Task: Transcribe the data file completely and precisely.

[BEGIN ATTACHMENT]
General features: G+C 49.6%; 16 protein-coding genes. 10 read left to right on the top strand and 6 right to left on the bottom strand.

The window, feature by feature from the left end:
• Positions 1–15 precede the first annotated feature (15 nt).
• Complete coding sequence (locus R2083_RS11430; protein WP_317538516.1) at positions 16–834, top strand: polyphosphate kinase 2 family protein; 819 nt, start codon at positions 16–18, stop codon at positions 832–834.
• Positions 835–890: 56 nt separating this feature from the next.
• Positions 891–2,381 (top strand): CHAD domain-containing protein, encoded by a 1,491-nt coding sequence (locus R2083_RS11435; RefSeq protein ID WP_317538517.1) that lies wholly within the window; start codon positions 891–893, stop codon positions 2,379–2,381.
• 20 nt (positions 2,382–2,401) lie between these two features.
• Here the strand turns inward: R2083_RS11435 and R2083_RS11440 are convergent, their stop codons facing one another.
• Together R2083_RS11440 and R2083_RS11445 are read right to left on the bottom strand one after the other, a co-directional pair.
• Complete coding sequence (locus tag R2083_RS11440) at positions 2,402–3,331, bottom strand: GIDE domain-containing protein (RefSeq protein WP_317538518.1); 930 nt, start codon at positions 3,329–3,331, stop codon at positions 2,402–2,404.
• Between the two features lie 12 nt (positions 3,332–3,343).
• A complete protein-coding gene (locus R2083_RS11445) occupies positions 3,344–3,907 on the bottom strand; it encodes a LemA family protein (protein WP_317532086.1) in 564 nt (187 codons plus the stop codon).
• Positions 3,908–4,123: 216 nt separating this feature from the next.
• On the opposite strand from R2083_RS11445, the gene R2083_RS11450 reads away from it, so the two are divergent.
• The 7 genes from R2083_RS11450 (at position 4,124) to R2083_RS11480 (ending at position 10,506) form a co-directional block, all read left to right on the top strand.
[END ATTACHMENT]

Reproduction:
General features: G+C 49.6%; 16 protein-coding genes. 10 read left to right on the top strand and 6 right to left on the bottom strand.

The window, feature by feature from the left end:
• Positions 1–15 precede the first annotated feature (15 nt).
• Complete coding sequence (locus R2083_RS11430; protein WP_317538516.1) at positions 16–834, top strand: polyphosphate kinase 2 family protein; 819 nt, start codon at positions 16–18, stop codon at positions 832–834.
• Positions 835–890: 56 nt separating this feature from the next.
• Positions 891–2,381 (top strand): CHAD domain-containing protein, encoded by a 1,491-nt coding sequence (locus R2083_RS11435; RefSeq protein ID WP_317538517.1) that lies wholly within the window; start codon positions 891–893, stop codon positions 2,379–2,381.
• 20 nt (positions 2,382–2,401) lie between these two features.
• Here the strand turns inward: R2083_RS11435 and R2083_RS11440 are convergent, their stop codons facing one another.
• Together R2083_RS11440 and R2083_RS11445 are read right to left on the bottom strand one after the other, a co-directional pair.
• Complete coding sequence (locus tag R2083_RS11440) at positions 2,402–3,331, bottom strand: GIDE domain-containing protein (RefSeq protein WP_317538518.1); 930 nt, start codon at positions 3,329–3,331, stop codon at positions 2,402–2,404.
• Between the two features lie 12 nt (positions 3,332–3,343).
• A complete protein-coding gene (locus R2083_RS11445) occupies positions 3,344–3,907 on the bottom strand; it encodes a LemA family protein (protein WP_317532086.1) in 564 nt (187 codons plus the stop codon).
• Positions 3,908–4,123: 216 nt separating this feature from the next.
• On the opposite strand from R2083_RS11445, the gene R2083_RS11450 reads away from it, so the two are divergent.
• The 7 genes from R2083_RS11450 (at position 4,124) to R2083_RS11480 (ending at position 10,506) form a co-directional block, all read left to right on the top strand.